A team of researchers has developed a new type of CRISPR tool that is capable of removing large sections of DNA in human cells. As with CRISPR-Cas9, the new CRISPR-tool can be programmed to remove specific sequences of DNA, although the sections that can be removed using the new tool are far larger: Sections can be removed up to 100 kilobases long.
The new method has several possible applications in research for improving understanding of diseases and could potentially be used as a treatment for diseases that are caused by mutations on large sections of DNA.
In order to develop the tool, the researchers needed to find a new type of CRISPR-Cas system, as such extensive DNA removal is beyond the capability of CRISPR-Cas9.
The researchers found a suitable candidate called type I CRISPR-Cas 3. Type I CRISPR-Cas systems are more common than type II CRISPR-Cas systems such as CRISPR-Cas9.
The researchers showed that it is possible to remove large sections of DNA in human embryonic stem cells and HAP1 cells using the new system. Using type I CRISPR-Cas 3 it is possible to introduce a wide spectrum of long-range chromosomal deletions using a single guide RNA.
“Type I CRISPR systems rely on the multi-subunit ribonucleoprotein (RNP) complex Cascade to identify DNA targets and on the helicase-nuclease enzyme Cas3 to degrade DNA processively,” explained the researchers.
Using gRNA to identify the site where the edit needs to be made, the researchers showed it was possible to remove section of DNA from a 300 base pairs to 100 kilobases upstream of the target site. The edits were made with between 13% and 60% efficiency.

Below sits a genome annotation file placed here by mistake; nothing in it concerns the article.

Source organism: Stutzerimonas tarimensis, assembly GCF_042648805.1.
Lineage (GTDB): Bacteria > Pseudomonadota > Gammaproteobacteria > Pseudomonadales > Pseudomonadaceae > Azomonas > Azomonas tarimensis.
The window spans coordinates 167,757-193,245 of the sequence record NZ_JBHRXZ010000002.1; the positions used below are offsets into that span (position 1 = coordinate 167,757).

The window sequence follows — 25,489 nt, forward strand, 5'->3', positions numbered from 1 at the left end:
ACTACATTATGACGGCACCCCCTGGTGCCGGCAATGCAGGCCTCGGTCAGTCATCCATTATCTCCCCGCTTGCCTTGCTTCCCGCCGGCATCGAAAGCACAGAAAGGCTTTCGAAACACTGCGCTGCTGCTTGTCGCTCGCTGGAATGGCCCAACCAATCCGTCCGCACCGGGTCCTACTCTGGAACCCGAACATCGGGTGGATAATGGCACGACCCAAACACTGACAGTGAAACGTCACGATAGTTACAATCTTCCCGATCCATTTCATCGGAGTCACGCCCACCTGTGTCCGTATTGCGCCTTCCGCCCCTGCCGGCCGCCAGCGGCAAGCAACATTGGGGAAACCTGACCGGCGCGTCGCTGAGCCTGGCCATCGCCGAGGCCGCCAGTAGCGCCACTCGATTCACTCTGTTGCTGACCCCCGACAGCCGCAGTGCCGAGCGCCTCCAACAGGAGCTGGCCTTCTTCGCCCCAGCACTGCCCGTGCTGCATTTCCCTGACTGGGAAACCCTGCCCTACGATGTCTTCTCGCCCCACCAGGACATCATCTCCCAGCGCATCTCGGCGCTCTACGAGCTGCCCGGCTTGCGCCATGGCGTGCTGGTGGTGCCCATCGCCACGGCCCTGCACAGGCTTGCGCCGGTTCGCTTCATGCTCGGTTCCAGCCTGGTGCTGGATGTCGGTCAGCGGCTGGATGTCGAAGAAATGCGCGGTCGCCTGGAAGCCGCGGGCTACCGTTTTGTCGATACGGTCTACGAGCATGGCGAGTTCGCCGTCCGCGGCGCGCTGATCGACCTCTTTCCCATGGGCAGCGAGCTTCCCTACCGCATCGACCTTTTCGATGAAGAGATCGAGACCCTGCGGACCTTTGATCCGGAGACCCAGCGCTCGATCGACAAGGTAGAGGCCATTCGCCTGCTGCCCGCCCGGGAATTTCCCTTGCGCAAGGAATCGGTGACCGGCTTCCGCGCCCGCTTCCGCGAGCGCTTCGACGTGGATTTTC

The research was an international effort headed by Yan Zhang, PhD from the University of Michigan. Zhang called the CRISPR tool “a DNS shredder with a motor” because from the guided site of the edit, the system moves along the genome for a certain distance shredding DNA as it goes.
The system is believed to be more accurate than CRISPR-Cas9 as the gRNA used to instruct the system where to make the cut is much longer. The targeting and degradation steps can also be better defined. Consequently, there is less potential for off-target effects than with CRISPR-Cas9.
The researchers had to overcome several challenges when developing the system. A new system had to be devised to determine whether stem cells had any DNA deleted. The reporter lines used to determine whether CRISPR-Cas9 had made edits were not sensitive enough for use with the CRISPR-Cas3 system. The researchers also had to develop a new DNA sequencing method to determine exactly what DNA had been shredded.
The system could prove invaluable in disease research. Researchers could remove large sections of DNA to determine whether they are important for a particular disease. The system could also be used to identify sections of DNA which are not used for coding proteins. Sections could be removed and the results could be studied to determine what the effects of removal are.
The system could also be altered to include a non-active form of the Cas3 enzyme, which could travel along the genome but not perform any shredding functions. Zhang suggested that this could serve as “a powerful delivery platform for long-range epigenome engineering.”
The research is detailed in the paper – Introducing a Spectrum of Long-Range Genomic Deletions in Human Embryonic Stem Cells Using Type I CRISPR-Cas – which was recently published in the journal Molecular Cell. DOI: 10.1016/j.molcel.2019.03.014